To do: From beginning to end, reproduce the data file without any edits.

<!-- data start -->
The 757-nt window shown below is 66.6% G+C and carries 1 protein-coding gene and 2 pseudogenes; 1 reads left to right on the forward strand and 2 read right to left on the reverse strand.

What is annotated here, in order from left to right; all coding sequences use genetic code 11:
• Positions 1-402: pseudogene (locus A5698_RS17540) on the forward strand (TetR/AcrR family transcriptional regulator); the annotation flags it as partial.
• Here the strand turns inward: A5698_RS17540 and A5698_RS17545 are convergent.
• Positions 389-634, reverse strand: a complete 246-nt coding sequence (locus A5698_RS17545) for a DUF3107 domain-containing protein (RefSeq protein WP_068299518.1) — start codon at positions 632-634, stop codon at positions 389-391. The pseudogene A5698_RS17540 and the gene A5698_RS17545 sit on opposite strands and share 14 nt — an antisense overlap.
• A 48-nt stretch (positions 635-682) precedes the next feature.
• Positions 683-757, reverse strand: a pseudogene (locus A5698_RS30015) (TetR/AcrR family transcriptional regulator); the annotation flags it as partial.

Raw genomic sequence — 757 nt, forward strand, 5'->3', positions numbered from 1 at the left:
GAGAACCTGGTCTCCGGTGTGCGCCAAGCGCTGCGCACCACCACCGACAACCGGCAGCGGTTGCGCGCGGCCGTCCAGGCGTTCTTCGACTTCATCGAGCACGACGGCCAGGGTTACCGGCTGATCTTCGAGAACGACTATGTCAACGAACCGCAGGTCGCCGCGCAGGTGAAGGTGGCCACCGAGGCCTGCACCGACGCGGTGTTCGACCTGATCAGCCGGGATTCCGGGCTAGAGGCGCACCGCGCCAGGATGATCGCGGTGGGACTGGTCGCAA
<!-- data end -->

The 757-nt window shown below is 66.6% G+C and carries 1 protein-coding gene and 2 pseudogenes; 1 reads left to right on the forward strand and 2 read right to left on the reverse strand.

What is annotated here, in order from left to right; all coding sequences use genetic code 11:
• Positions 1-402: pseudogene (locus A5698_RS17540) on the forward strand (TetR/AcrR family transcriptional regulator); the annotation flags it as partial.
• Here the strand turns inward: A5698_RS17540 and A5698_RS17545 are convergent.
• Positions 389-634, reverse strand: a complete 246-nt coding sequence (locus A5698_RS17545) for a DUF3107 domain-containing protein (RefSeq protein WP_068299518.1) — start codon at positions 632-634, stop codon at positions 389-391. The pseudogene A5698_RS17540 and the gene A5698_RS17545 sit on opposite strands and share 14 nt — an antisense overlap.
• A 48-nt stretch (positions 635-682) precedes the next feature.
• Positions 683-757, reverse strand: a pseudogene (locus A5698_RS30015) (TetR/AcrR family transcriptional regulator); the annotation flags it as partial.

Raw genomic sequence — 757 nt, forward strand, 5'->3', positions numbered from 1 at the left:
GAGAACCTGGTCTCCGGTGTGCGCCAAGCGCTGCGCACCACCACCGACAACCGGCAGCGGTTGCGCGCGGCCGTCCAGGCGTTCTTCGACTTCATCGAGCACGACGGCCAGGGTTACCGGCTGATCTTCGAGAACGACTATGTCAACGAACCGCAGGTCGCCGCGCAGGTGAAGGTGGCCACCGAGGCCTGCACCGACGCGGTGTTCGACCTGATCAGCCGGGATTCCGGGCTAGAGGCGCACCGCGCCAGGATGATCGCGGTGGGACTGGTCGCAA